From time to time, I hear developers talking about how Pokemon Go was a flash in the pan, but they are just dead wrong. Even though some of the game’s early adopters have moved on, the game remains a fixture in the top 10 grossing slots. Earlier this month at Seattle’s Geekwire Summit, a couple of Pokemon Go team members gave a great talk on how they evolved Pokemon Go to keep it relevant and interesting for a wide range of players.
One of the key directions they discuss is the addition of social features to Pokemon Go. They have added a number of social features, including raids (where groups of people gather together to bear powerful bosses and earn rewards), friend lists, and gifting. Players have really attached to and engaged with these features; I often see groups of people outside my office at nearby boss raids.
The power of this kind of social feature is not unique to Pokemon Go. Casual games like Hay Day and Pearl’s Perils have added social features to let dedicated players interact, and midcore games like Clash of Clans have relied on them from day 1.
There’s a reason that this design pattern is so widespread. Players play games to have fun, but there are many different kinds of fun. And almost all the researchers that have looked at the different kinds of enjoyment that players derive from games have recognized cooperative social interactions as one of the main drivers of player interest.
Even in single player games, the impact of social features on your game’s outcome can be huge. When well executed, they can improve not only retention but also engagement and monetization. For the health of your game, make sure to think hard about social features!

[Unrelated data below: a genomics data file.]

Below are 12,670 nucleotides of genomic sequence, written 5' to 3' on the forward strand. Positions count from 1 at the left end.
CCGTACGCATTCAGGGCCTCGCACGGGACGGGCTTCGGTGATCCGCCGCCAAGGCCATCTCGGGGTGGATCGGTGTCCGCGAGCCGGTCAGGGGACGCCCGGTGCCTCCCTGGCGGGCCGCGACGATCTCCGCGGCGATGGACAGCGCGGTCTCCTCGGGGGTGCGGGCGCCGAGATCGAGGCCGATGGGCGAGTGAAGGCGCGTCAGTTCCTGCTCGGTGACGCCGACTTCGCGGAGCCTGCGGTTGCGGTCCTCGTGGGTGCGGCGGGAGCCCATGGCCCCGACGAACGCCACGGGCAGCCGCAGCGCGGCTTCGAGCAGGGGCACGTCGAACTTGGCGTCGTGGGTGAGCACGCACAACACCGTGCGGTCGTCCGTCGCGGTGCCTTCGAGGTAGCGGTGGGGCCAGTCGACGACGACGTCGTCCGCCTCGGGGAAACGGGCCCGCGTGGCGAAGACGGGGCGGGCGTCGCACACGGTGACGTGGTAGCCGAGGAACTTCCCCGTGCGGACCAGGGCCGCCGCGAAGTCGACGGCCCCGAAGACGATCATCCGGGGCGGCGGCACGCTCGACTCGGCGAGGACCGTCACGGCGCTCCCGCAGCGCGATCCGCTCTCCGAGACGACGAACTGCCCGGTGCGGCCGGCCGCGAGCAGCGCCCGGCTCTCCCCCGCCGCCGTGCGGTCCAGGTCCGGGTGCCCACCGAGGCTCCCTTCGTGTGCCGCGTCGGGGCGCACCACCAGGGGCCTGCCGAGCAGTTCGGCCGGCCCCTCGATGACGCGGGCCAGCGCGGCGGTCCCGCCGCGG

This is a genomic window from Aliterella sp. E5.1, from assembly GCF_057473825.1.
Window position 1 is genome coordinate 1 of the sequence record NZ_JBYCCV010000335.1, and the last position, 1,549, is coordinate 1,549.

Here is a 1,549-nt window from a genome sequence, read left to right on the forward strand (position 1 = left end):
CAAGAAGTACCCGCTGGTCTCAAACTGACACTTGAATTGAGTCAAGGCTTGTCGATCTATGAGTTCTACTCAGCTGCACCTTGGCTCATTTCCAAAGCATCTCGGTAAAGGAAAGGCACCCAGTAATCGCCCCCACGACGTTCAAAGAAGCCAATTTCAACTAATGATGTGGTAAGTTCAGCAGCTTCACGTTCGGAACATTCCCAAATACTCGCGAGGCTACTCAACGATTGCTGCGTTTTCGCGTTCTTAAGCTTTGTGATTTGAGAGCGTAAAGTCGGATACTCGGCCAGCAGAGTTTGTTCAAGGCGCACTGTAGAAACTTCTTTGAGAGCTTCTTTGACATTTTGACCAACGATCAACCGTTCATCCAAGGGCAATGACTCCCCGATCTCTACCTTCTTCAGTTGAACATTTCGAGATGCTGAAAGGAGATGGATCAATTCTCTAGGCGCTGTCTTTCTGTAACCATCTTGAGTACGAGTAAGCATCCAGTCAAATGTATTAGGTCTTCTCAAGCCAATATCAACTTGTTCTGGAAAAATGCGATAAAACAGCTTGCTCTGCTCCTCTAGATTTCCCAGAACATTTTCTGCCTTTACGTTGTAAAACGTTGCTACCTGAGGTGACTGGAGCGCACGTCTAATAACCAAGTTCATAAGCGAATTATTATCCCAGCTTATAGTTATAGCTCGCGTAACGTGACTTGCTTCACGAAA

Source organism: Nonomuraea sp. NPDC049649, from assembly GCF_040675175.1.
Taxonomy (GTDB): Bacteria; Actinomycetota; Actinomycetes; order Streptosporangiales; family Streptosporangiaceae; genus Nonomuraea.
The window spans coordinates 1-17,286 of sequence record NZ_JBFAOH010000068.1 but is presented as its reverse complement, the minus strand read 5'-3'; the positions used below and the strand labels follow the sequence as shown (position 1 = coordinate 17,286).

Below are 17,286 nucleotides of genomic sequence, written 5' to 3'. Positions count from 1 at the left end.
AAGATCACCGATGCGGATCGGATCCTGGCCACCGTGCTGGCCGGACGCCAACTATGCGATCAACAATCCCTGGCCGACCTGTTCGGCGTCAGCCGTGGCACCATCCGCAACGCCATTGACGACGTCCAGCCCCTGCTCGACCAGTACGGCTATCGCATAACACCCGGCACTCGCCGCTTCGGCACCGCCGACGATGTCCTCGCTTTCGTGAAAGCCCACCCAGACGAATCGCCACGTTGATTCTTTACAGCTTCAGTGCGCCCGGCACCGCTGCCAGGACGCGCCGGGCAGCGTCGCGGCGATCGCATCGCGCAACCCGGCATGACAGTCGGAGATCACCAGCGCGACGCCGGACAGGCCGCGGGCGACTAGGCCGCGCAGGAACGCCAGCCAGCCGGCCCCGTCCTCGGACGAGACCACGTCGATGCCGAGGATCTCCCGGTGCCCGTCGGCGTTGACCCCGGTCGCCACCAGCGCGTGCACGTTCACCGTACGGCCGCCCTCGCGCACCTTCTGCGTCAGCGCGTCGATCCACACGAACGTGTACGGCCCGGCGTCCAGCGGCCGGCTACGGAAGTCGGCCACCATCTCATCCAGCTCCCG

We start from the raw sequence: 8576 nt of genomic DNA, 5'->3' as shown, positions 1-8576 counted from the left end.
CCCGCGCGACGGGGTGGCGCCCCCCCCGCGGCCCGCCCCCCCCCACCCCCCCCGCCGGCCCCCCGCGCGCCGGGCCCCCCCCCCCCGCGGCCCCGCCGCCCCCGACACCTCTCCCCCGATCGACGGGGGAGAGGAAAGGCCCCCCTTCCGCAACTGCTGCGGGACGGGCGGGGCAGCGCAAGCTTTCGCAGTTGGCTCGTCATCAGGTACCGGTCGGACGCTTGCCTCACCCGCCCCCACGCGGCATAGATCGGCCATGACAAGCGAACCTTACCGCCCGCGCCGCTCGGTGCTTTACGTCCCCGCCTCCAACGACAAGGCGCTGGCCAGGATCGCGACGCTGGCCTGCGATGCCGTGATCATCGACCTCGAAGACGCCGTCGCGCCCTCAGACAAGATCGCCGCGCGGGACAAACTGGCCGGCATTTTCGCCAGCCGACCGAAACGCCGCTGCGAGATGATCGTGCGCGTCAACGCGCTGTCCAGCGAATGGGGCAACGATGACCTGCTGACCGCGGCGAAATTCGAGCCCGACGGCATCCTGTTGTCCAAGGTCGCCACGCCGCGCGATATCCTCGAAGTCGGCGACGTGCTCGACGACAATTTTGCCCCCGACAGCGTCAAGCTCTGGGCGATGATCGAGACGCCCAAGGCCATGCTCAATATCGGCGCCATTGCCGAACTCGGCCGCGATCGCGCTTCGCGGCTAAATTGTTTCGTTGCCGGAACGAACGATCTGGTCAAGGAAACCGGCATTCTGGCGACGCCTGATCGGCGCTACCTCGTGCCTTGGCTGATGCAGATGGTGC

DeltaDNA recently released an article talking about the changes in payment patterns in free-to-play games. There’s lots of interesting news in there, but one exciting number really stood out to us at Mobile Game Doctor.
According to DeltaDNA, over the last 3 years the percentage of paying players in North America has increased by ⅓ (and in Europe by ⅕). This trend is incredibly healthy for mobile game developers as it shows developers are getting better at monetizing a wide base of players and reducing their dependence on whales.
As many developers can tell you from hard won experience, making your living off a small number of whales can be extremely dangerous. A few people changing their mind can significantly impact your game’s revenue stream. And if those players organize themselves, they can effectively hold your game hostage, demanding changes that may or may not be healthy for the overall game and community. Moreover, too much focus on those whales can make teams focus too much on elder game content and features, stealing resources that might be better used to improve parts of the game that more players will see.
Focusing on efforts to convert more of players to payers (gently, positively, and willingly) has some other positive impacts on your game as well. Players who pay - even a small, one-time payment - tend to engage and retain significantly better than players that don’t. And players who pay once have a much higher propensity to buy again than players who have never purchased. This comes partially from the fact that players who love your game are much more likely to buy something, and partially from certain cognitive biases (like the Sunk Cost Fallacy) that come into play once a player has spent.
So getting that first purchase can be a crucial piece of building a strong relationship with player. It’s important to present things like having a great new player offer, making sure that early purchases offer substantial value to the player, and making sure that players understand what that value will be even before they purchase. Following these kinds of best practices will help get you more payers, keep your game healthier, and get you in line with important industry trends, so make sure you implement them in your game. Doctor’s orders!
Mobile Game Doctor is a boutique game design and production consultancy that partners with game developers worldwide to help improve games, teams, and processes. Dave Rohrl is its Founder and one of its Principal Consultants